Little Braxted Church is a very ancient and an exceedingly quaint Norman building. It is chiefly constructed of stone rubble, and has a rounded chancel (apsidal is, I believe, the correct architectural term); both chancel and nave are under one roof. One of the original Norman windows is curiously small and deeply set, being only a few inches wide, but the chief interest of this ancient edifice lies in its interior. Upon entering the church one is struck by the richness of the decorated walls, every inch of which is painted with frescoes, scrollwork, or other ornamentation, and along the beams

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are texts in English and inscriptions in Latin. It is, indeed, a gem of a church, and one is the more charmed with the rare beauty of the interior by the contrast with its rough, almost rude, exterior. It takes the stranger wholly unawares, and the suddenness of the surprise enhances the effect. It is not often, alas! that the wanderer of to-day is delightfully surprised by the internal beauty of a remote country church, the more especially when situated like this in a poor agricultural district, where one generally expects whitewash and neglect-which expectation is seldom disappointed.

The rector of Little Braxted is manifestly, and very justly, proud of his small and beautiful church. The great interest he takes in it is shown in a somewhat curious little book that he has written for the benefit of his parishioners, which he calls 'The Story of the Church.' In his book the rector relates much of the church's past history, which he states was first erected about the year 1120, so that this tiny fane is over seven long centuries old. 'Most of the country then,' he writes, was covered with thick woods or wild heath, and as for the roads, oh! what hard work it was to drag the stones over them to build this church! Some of the stones came by ship to Maldon and some by land, and the dark brown stones you see here and there in the walls were gathered from Tiptree Heath. When they had cleared the ground the builders came down on St. Nicholas' morning (December 6) and put two poles in a line so that they stood just straight with the sun as it rose over the hill, and on that line they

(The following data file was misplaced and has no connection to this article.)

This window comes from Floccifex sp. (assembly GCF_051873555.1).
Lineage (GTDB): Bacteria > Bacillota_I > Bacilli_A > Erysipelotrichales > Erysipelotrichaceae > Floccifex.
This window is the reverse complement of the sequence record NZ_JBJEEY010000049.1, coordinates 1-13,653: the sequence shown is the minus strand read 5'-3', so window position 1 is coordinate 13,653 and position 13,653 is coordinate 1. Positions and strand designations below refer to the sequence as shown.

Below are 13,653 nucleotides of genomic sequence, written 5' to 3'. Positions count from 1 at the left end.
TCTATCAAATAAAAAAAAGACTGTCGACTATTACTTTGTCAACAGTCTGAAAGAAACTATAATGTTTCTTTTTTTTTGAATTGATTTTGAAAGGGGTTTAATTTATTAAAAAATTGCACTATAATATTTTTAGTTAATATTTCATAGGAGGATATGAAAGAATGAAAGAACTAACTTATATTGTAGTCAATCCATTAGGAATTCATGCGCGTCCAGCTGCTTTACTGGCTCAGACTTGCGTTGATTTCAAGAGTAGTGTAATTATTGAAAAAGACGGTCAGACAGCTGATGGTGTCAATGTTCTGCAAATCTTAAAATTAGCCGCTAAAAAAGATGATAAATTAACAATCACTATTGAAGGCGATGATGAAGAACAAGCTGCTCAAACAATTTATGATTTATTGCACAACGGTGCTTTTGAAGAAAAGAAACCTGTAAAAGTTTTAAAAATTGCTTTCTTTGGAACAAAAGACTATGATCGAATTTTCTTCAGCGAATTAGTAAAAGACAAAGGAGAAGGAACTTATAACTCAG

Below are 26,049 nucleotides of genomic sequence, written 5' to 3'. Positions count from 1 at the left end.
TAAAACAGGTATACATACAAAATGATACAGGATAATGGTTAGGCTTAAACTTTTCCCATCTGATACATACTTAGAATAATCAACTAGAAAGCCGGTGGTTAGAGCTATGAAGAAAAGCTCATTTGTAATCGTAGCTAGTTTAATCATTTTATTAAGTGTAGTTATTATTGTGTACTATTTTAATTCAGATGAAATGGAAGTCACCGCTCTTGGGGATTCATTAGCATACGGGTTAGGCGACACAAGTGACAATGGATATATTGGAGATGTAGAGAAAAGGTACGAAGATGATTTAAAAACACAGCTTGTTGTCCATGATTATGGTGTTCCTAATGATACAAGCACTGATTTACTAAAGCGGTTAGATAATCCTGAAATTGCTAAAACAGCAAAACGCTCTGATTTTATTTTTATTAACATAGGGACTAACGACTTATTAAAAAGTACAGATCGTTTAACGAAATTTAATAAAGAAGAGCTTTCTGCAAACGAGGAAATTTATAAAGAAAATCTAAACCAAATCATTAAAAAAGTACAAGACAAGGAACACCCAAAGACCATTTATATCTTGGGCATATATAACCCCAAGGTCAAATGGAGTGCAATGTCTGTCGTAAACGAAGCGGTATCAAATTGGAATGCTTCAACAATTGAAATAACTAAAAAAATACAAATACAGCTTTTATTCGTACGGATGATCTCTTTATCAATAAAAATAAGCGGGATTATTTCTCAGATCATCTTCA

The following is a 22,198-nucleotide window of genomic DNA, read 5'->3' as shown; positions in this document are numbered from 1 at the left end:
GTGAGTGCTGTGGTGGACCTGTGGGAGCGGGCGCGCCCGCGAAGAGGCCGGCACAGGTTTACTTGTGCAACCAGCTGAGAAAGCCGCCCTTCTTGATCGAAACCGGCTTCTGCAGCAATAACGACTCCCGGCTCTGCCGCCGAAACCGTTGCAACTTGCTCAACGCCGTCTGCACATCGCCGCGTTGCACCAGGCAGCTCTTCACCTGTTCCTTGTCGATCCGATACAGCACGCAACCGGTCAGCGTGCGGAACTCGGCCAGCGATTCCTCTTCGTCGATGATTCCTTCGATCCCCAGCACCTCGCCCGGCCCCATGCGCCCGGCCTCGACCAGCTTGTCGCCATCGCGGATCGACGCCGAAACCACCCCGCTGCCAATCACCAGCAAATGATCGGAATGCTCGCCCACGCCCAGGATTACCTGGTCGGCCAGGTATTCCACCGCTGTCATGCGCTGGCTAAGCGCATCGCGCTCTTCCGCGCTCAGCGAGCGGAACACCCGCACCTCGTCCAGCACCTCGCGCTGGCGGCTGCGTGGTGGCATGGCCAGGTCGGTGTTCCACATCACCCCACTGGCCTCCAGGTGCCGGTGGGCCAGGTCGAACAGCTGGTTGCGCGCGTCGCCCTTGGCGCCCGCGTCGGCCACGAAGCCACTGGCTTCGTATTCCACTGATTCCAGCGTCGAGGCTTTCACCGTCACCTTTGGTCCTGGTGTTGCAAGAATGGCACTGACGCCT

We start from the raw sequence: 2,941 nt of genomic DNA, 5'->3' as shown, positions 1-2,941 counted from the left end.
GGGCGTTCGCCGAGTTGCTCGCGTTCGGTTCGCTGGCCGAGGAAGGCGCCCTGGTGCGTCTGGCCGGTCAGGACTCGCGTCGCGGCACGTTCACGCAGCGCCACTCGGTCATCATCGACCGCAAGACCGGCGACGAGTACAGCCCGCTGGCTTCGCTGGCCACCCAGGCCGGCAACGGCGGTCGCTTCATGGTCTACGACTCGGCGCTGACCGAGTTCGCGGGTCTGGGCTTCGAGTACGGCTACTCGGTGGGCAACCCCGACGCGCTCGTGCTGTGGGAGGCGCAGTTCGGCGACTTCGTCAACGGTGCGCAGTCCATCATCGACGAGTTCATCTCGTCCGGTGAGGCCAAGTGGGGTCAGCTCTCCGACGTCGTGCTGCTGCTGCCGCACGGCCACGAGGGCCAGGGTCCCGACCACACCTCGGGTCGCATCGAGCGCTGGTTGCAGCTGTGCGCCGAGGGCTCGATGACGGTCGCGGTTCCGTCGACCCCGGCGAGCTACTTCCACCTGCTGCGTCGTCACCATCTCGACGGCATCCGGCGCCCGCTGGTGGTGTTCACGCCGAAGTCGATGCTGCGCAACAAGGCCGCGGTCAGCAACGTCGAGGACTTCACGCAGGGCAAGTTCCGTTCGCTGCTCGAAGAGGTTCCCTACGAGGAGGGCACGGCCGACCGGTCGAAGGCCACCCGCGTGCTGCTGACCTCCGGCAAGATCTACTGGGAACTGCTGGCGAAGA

made the middle aisle. That is the reason the chancel points so much to the south instead of lying due east; and if you come to church next St. Nicholas' Day, just as the service begins at eight o'clock, you will see the sun shining straight in at the east window over the altar.'


After following the history of the church down to the present century the rector goes on to relate, in his easy colloquial manner, the part he took in making the once plain structure beautiful. In 1856, when I was a boy,' he says, 'learning my Latin grammar, and knowing nothing about Little Braxted (and not much about anything), the rector here set to work to restore this church; he collected and spent nearly 500l. and made the whole church sound, strong, and clean. But when I came here I thought, Why should it only be clean? Why not beautiful?—and good friends helped me: friends who never saw this place, but who love the House of God wherever it is. And so many more hundreds of pounds have been spent, and the little window (the quaintly tiny Norman one that I have already mentioned) that looks down on the chancel would not complain now, as it used to do, that "This House lieth desolate." First, then, teach your children, and everyone you come across in the world, that God's House ought to be the finest house and the most beautiful house in the parish.'

Besides the stories told in frescoes, and besides the many texts in curious lettering, making the walls truly 'sermons in stones,' there are numerous Latin inscriptions, some painted strangely in long and